Poetry of Henry Wadsworth Longfellow
Ultima Thule


As the birds come in the Spring,
  We know not from where;
As the stars come at evening
  From depths of the air;

As the rain comes from the cloud,
  And the brook from the ground;
As suddenly, low or loud,
  Out of silence a sound;

As the grape comes to the vine,
  The fruit to the tree;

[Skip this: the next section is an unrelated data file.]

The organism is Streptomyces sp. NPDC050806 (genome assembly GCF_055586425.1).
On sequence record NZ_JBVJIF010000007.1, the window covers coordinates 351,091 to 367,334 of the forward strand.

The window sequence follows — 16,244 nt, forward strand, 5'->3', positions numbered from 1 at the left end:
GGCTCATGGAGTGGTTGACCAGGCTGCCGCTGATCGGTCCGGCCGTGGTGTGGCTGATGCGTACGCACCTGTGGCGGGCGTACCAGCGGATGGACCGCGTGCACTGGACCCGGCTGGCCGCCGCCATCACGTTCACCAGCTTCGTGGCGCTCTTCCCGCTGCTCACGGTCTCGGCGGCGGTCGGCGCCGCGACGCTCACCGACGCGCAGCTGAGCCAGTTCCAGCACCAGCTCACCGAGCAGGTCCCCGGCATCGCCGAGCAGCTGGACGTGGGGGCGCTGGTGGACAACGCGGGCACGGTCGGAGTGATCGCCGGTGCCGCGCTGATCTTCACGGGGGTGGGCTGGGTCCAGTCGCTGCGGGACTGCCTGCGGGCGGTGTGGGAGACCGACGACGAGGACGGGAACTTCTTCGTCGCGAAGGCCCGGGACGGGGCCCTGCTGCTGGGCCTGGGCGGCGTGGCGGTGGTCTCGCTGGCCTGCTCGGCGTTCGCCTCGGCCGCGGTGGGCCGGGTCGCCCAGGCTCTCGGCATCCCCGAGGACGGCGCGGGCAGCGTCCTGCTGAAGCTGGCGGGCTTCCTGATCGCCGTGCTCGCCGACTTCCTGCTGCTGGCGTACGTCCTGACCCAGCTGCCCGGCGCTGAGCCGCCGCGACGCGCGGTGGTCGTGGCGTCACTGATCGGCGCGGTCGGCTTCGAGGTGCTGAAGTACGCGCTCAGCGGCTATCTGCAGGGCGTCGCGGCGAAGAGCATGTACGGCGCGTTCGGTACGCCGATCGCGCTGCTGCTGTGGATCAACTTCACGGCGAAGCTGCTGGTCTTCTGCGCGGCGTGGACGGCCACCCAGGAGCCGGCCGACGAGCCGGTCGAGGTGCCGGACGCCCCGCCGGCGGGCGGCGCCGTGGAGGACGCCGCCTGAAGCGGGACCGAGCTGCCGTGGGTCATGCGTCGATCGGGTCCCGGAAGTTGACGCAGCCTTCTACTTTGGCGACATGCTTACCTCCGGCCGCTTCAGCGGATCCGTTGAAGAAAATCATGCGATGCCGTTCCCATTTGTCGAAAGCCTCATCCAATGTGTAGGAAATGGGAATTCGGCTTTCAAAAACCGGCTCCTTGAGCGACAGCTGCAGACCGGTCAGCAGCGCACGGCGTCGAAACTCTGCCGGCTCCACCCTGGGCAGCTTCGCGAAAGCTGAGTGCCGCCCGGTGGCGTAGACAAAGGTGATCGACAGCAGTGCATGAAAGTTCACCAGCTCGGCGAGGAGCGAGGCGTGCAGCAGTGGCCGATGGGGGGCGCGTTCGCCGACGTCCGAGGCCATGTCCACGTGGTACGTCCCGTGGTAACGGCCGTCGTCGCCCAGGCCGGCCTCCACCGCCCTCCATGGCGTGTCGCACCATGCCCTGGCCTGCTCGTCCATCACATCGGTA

As the wind comes to the pine,
  And the tide to the sea;

As come the white sails of ships
  O'er the ocean's verge;
As comes the smile to the lips,
  The foam to the surge;

So come to the Poet his songs,
  All hitherward blown
From the misty realm, that belongs
  To the vast unknown.

His, and not his, are the lays
  He sings; and their fame
Is his, and not his; and the praise
  And the pride of a name.

For voices pursue him by day,
  And haunt him by night,
And he listens, and needs must obey,
  When the Angel says: "Write!"